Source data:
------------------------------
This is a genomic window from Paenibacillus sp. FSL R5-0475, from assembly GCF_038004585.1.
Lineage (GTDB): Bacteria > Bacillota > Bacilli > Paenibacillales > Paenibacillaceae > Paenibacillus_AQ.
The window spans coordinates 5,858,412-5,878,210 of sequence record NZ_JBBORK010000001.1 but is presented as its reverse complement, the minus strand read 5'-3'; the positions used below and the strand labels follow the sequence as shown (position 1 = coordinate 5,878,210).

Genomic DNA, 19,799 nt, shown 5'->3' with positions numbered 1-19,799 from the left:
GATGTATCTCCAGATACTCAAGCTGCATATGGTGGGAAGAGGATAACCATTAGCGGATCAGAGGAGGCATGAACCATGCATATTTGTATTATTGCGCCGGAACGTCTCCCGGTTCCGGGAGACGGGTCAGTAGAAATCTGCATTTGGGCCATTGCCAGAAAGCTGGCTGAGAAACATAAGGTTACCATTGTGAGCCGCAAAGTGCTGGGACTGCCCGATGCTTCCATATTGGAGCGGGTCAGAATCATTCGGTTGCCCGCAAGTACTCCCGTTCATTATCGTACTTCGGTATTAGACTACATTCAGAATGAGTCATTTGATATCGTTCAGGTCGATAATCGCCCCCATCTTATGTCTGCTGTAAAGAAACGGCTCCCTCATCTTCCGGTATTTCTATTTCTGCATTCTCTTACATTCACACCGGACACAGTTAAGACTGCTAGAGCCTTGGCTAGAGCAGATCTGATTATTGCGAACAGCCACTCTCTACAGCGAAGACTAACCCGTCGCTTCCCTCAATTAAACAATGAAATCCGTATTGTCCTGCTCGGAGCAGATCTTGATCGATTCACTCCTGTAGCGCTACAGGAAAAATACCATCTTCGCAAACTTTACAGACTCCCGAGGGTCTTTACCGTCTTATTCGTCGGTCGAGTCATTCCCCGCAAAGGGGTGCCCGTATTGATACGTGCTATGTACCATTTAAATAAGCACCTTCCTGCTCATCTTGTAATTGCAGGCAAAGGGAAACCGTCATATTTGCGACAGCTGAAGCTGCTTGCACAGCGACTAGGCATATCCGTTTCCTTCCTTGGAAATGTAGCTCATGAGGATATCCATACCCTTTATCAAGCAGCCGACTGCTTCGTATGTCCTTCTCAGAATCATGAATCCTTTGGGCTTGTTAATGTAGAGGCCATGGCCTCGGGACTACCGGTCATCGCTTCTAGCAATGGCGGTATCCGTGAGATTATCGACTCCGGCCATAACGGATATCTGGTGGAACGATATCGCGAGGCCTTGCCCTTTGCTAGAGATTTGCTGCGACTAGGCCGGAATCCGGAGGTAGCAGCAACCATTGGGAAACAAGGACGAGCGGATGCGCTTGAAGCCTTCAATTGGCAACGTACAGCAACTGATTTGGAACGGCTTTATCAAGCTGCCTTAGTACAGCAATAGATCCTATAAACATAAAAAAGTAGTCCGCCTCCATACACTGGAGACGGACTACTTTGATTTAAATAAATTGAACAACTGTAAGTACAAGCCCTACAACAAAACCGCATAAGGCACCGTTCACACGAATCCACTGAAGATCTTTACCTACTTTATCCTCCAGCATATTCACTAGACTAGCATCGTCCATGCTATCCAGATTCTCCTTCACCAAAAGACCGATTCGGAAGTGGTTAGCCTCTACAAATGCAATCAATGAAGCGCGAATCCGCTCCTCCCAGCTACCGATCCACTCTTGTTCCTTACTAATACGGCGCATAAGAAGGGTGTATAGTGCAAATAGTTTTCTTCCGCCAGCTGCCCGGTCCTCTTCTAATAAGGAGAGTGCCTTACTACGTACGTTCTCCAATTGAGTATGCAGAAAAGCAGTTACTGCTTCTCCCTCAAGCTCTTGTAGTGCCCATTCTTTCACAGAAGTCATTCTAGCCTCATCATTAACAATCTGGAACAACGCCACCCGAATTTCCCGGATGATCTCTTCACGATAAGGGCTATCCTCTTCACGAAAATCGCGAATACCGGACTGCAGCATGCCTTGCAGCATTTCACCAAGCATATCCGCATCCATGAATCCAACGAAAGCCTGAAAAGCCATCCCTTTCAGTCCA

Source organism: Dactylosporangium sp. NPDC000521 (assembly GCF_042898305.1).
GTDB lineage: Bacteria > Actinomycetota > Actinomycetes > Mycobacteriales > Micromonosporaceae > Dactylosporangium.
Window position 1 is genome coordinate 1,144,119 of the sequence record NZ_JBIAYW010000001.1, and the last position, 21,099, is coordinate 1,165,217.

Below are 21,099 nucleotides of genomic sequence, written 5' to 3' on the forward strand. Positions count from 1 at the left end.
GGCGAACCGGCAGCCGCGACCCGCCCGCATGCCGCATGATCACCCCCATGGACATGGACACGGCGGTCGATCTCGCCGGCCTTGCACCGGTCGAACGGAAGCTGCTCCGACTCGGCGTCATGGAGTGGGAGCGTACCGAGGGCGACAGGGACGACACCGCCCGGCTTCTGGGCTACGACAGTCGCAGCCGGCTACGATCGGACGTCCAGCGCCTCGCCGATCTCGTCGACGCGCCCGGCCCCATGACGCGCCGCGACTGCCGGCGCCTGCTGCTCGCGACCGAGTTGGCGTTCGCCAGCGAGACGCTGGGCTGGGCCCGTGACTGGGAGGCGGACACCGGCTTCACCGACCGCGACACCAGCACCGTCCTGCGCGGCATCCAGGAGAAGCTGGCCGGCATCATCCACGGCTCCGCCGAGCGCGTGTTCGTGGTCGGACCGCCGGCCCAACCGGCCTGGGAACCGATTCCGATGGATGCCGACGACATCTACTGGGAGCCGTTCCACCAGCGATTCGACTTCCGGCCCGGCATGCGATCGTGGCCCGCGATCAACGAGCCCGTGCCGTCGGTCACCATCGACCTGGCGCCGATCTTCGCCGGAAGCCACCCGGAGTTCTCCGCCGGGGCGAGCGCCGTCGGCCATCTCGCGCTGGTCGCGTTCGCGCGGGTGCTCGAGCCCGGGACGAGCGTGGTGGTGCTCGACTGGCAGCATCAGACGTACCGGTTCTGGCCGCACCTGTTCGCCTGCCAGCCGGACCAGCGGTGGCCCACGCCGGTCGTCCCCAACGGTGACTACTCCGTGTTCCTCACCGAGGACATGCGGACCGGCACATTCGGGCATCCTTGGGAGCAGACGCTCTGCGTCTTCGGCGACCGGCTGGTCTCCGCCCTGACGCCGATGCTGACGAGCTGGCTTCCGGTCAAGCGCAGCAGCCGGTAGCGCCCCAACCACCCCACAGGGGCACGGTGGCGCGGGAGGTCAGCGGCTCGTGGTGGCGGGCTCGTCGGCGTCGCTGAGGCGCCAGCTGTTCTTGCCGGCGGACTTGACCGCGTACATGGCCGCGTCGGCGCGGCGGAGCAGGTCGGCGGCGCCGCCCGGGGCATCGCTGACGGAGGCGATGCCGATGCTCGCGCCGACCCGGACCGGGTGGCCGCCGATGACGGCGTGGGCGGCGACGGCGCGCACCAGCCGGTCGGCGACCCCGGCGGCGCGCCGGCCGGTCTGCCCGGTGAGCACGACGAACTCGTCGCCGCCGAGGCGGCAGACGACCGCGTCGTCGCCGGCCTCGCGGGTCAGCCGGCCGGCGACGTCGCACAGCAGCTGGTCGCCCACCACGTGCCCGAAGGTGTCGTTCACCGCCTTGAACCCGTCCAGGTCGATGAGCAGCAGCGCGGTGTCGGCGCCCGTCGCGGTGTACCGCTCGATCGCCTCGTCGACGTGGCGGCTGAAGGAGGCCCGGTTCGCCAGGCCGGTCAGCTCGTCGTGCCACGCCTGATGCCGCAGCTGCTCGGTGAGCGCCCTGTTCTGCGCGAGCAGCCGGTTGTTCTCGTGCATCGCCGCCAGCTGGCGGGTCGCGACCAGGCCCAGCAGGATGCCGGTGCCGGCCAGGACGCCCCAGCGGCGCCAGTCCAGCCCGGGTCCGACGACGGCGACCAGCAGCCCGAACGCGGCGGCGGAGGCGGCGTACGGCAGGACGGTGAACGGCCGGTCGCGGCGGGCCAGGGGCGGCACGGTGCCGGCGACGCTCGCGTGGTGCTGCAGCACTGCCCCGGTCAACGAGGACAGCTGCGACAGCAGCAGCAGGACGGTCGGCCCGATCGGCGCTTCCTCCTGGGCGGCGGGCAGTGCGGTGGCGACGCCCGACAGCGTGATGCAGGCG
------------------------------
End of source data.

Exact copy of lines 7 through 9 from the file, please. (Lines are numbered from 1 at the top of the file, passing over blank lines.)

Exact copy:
GTDB lineage: Bacteria > Actinomycetota > Actinomycetes > Mycobacteriales > Micromonosporaceae > Dactylosporangium.
Window position 1 is genome coordinate 1,144,119 of the sequence record NZ_JBIAYW010000001.1, and the last position, 21,099, is coordinate 1,165,217.

Below are 21,099 nucleotides of genomic sequence, written 5' to 3' on the forward strand. Positions count from 1 at the left end.